Q. So you never got -- you never called the bank and said, what's my balance, just to see?
JORDAN SPIETH: No. I don't, I don't remember doing that. But I remember, I remember finishing second here, and it moved me up to seventh in the FedExCup and I -- it, I tied for second in the tournament, it was like 700 and something thousand and it was a $700,000 bonus. I got the text that said both of them and put it together and said, wow, this is a nice day. Let's go celebrate.

Q. Did you get 1.4 when you added it up?
JORDAN SPIETH: Yeah, a little bit over. Yeah, I think it was like 704,000 or something. But yeah, that's what I got when I added that up. Thank you for that. That was fresh out of dropping out of school.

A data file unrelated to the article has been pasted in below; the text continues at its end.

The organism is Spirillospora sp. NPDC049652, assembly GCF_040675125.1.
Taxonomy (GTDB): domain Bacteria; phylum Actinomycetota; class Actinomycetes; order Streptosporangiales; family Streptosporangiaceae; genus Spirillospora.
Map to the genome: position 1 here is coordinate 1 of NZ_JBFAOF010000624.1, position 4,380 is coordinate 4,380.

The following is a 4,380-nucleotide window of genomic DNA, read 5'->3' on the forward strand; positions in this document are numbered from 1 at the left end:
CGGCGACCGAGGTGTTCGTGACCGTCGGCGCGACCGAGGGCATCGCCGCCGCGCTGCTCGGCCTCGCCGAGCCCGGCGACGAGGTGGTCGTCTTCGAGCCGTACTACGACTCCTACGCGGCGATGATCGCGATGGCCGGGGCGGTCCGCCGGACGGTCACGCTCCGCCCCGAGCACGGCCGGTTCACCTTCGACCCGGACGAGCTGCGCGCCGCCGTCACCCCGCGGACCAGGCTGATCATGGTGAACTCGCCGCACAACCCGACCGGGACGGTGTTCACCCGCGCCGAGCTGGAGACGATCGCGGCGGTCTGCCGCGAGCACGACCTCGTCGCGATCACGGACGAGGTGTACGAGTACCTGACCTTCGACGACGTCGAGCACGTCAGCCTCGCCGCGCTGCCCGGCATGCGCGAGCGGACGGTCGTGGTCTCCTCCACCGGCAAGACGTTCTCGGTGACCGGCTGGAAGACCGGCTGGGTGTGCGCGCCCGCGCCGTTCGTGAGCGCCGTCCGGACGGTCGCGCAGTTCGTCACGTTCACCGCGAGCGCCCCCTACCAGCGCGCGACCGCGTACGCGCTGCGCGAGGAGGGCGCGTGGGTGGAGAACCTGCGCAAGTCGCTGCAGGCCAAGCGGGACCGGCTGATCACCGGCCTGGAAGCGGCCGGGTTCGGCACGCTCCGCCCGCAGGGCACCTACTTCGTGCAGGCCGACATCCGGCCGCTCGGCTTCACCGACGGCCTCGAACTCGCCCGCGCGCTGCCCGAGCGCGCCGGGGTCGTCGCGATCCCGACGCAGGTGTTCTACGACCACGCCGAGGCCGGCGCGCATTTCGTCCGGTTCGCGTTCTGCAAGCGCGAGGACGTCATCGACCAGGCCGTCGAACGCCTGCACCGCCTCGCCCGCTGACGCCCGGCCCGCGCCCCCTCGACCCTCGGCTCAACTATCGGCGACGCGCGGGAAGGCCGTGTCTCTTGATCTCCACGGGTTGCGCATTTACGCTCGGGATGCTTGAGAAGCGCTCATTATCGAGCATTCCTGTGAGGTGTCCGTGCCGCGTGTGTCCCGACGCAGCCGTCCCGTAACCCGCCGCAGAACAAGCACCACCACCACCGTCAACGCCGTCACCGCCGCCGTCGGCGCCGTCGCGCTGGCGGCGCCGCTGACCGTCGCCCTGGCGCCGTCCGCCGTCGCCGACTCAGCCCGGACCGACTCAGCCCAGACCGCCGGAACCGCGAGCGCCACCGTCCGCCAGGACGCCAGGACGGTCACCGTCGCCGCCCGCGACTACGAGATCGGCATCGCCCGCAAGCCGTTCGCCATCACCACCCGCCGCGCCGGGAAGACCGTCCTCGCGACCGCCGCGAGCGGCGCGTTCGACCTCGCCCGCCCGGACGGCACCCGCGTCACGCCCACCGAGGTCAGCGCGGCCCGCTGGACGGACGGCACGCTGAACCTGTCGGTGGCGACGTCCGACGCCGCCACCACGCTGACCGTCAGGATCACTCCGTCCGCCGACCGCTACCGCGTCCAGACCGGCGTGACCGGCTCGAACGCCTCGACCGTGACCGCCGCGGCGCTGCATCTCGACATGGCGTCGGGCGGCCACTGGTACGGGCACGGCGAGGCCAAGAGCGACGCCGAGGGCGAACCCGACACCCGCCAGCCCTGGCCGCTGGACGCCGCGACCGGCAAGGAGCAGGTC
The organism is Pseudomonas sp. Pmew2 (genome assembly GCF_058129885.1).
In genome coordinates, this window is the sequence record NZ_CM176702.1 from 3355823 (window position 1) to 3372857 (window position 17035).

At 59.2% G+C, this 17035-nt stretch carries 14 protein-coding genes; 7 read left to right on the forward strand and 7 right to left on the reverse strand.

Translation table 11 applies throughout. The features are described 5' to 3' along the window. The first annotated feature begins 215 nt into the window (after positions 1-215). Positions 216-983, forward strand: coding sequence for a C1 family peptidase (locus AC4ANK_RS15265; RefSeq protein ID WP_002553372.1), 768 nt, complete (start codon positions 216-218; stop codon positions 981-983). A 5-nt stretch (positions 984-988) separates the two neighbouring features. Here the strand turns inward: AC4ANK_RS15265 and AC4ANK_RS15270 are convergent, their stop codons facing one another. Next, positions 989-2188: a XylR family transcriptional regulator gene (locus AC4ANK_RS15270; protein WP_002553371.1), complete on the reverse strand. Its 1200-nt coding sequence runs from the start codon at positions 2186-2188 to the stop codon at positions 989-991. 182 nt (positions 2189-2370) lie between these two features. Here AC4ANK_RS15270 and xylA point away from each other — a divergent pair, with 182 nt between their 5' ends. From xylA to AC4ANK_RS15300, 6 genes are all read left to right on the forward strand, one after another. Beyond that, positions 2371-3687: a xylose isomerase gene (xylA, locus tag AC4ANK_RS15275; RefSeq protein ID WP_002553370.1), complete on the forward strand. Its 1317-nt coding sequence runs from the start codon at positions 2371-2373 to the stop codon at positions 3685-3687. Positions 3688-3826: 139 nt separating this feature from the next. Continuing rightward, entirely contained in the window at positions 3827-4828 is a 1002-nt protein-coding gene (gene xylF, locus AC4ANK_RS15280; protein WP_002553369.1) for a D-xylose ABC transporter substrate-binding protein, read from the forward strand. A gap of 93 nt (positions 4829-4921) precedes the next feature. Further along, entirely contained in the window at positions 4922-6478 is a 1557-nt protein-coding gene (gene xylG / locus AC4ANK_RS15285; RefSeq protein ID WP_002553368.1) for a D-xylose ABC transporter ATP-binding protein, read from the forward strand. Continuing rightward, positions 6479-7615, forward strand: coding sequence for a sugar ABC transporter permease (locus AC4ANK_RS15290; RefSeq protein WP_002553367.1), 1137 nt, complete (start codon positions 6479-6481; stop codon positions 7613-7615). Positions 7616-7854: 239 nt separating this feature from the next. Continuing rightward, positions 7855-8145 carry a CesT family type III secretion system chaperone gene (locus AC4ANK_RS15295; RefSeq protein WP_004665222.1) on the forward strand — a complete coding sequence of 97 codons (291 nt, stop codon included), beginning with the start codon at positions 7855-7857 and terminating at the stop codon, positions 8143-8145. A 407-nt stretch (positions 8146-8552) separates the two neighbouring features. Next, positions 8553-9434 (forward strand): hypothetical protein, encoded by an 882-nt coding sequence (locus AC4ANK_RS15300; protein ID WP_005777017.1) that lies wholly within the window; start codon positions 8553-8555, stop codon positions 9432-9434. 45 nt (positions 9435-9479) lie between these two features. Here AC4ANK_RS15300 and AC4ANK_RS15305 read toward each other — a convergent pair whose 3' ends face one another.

Q. Instead of talking about money, let's talk about gold. You're also near the top of the Olympic rankings, what are your thoughts about playing in the Olympics and how would a gold medal compare to a Green Jacket?
JORDAN SPIETH: It's difficult to tell, because I don't think anybody's been able to compare the two. It's something that would be a tremendous honor. We all want to make the Olympic team. I don't care if anybody says the don't care that much about it, they're lying. This is a special opportunity that may not come around often. Who knows how long golf will even be in the Olympics. Now that it's in, hopefully it continues to be, hopefully it's exciting.